Yeah we have released our latest EP The Devils Roulette last month. We worked with Moolah Rouge on recording and producing the EP and was completely self funded by me and Joel. It was a long process in which nearly twenty tracks were recorded and after a lot of to and throwing a final six were picked.
As it was self funded unfortunately there isn't a money tree for us so as advertising the EP we are mostly gigging and hope we impress to sell the EP and going for good old fashioned word of mouth. Social media is always good but can only take you so far. Luckily we have a healthy fan base so it's good that word is spreading. We had a fantastic gig for the single launch and restored my faith in the modern day music scene and that alternative music is alive and well.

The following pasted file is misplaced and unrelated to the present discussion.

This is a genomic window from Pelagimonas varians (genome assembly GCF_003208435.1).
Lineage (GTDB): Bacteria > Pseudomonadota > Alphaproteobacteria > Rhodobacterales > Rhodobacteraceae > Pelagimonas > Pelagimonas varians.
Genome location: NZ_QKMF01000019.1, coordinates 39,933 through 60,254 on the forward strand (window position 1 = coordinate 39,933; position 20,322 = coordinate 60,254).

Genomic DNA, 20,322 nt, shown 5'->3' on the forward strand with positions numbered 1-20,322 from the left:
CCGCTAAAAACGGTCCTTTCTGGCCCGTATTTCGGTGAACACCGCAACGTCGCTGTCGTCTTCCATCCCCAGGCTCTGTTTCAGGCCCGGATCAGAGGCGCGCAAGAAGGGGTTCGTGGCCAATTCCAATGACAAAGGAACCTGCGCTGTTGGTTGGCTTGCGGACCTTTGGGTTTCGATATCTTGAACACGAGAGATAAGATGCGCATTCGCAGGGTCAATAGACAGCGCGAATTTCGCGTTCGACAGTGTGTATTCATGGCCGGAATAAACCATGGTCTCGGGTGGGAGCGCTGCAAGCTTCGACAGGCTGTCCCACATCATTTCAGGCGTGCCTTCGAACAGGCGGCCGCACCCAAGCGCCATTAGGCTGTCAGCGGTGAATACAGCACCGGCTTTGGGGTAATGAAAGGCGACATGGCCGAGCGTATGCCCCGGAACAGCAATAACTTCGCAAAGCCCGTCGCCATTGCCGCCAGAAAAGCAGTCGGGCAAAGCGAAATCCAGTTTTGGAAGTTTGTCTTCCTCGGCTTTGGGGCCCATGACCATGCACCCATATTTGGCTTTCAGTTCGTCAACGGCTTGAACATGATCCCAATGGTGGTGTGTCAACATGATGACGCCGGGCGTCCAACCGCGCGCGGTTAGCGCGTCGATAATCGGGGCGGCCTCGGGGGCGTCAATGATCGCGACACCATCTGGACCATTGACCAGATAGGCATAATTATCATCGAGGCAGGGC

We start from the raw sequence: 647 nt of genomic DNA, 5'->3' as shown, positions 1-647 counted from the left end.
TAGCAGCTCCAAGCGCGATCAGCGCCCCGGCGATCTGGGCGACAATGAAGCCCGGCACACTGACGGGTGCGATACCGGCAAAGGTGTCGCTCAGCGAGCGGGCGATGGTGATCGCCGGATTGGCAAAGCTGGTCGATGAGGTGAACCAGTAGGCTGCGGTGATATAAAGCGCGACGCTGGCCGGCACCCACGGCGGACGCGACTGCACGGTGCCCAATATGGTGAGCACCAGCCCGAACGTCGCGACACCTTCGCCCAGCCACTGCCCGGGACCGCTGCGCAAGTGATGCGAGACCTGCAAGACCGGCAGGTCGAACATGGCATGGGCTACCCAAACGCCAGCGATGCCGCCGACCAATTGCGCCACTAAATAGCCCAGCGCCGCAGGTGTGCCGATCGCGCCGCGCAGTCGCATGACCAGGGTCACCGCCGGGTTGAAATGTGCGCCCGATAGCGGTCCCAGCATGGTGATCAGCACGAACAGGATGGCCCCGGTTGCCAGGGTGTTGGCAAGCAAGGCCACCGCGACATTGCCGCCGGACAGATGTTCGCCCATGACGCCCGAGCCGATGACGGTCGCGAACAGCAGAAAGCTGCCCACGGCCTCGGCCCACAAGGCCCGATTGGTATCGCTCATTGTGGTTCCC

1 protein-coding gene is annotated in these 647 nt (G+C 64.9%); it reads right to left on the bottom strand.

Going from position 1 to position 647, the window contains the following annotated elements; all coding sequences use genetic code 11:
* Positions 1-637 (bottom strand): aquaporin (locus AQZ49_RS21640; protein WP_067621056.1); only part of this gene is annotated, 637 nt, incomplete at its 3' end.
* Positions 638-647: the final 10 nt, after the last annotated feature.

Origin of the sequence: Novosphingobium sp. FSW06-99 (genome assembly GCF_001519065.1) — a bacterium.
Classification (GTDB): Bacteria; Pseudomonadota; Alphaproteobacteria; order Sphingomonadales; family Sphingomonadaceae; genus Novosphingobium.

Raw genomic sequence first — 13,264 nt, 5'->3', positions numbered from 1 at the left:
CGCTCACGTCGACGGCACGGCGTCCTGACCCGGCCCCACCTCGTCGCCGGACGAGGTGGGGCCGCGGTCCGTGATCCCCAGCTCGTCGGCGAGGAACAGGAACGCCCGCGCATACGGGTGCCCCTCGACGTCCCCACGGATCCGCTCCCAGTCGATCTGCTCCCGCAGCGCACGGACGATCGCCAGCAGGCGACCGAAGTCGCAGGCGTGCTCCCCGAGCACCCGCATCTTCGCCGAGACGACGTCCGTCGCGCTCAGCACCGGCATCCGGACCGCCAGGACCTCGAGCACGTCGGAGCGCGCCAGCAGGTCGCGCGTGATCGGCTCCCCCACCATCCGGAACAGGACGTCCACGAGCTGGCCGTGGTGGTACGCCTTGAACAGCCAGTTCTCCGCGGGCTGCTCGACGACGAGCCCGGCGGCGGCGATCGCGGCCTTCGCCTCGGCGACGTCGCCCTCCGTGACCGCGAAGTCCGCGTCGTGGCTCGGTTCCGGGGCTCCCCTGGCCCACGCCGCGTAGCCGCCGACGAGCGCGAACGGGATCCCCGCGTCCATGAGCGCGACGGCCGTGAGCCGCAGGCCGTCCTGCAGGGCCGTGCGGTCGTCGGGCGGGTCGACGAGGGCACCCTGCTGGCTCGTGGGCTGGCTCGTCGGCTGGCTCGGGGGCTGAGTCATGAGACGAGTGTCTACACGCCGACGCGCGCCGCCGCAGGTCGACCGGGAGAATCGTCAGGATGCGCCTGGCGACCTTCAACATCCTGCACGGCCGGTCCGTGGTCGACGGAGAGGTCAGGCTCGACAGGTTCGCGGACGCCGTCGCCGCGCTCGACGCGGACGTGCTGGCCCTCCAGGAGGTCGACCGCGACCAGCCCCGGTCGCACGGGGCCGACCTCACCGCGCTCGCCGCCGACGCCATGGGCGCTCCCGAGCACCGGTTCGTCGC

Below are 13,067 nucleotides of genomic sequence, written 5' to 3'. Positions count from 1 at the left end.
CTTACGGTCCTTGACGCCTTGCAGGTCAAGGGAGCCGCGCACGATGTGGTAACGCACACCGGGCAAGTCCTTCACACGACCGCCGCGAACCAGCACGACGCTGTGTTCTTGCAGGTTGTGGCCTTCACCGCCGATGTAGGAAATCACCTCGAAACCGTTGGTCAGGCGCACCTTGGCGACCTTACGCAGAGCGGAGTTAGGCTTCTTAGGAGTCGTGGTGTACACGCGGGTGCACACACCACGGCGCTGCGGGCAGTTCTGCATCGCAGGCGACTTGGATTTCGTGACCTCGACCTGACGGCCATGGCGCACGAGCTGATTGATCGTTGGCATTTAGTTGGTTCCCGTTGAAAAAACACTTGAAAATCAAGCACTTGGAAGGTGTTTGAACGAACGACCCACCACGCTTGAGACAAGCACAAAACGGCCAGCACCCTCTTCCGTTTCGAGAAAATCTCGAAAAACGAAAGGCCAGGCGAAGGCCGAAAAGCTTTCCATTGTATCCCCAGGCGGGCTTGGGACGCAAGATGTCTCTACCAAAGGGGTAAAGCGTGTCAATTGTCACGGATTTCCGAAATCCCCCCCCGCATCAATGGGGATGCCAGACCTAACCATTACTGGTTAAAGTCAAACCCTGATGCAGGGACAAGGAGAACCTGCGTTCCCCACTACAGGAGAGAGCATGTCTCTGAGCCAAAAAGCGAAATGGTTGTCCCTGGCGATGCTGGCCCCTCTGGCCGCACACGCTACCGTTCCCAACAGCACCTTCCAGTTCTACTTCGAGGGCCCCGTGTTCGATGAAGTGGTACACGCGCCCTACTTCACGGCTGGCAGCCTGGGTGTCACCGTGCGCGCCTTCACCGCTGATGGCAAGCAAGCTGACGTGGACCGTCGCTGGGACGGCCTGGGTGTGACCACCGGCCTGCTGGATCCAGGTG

Could you walk us through the tracks on the EP and tell us a little about each one please?
Sell Me Out. This song derived from a jam me and Joel had. Each time we rehearse we just play and see what comes from it. It was written in one rehearsal. I was inspired by The Gossip's first album. Some of the raw bass lines on that album are brilliant. Joel's drumming on this track for me is one of the best. It's dance mixed with heavy rock and flows so well, it's really aggressive. The drums definitely make it into a Ruby Tuesday track.
Weapon At The Door is the oldest track on the EP. It's mainly just riff based on guitar, swapping between two different blues riffs throughout. Joel's drums swap from dirty to rock to dance beats which really defines the track for me and sends you on roller coaster journey of ups and downs. This is the first track Colin from Moolah Rouge got involved with instrument wise and took some guitar riffs out and replaced it with clavinet which created a Doors style bass and organ sound. This for me improved the track and made it stand out from other bands.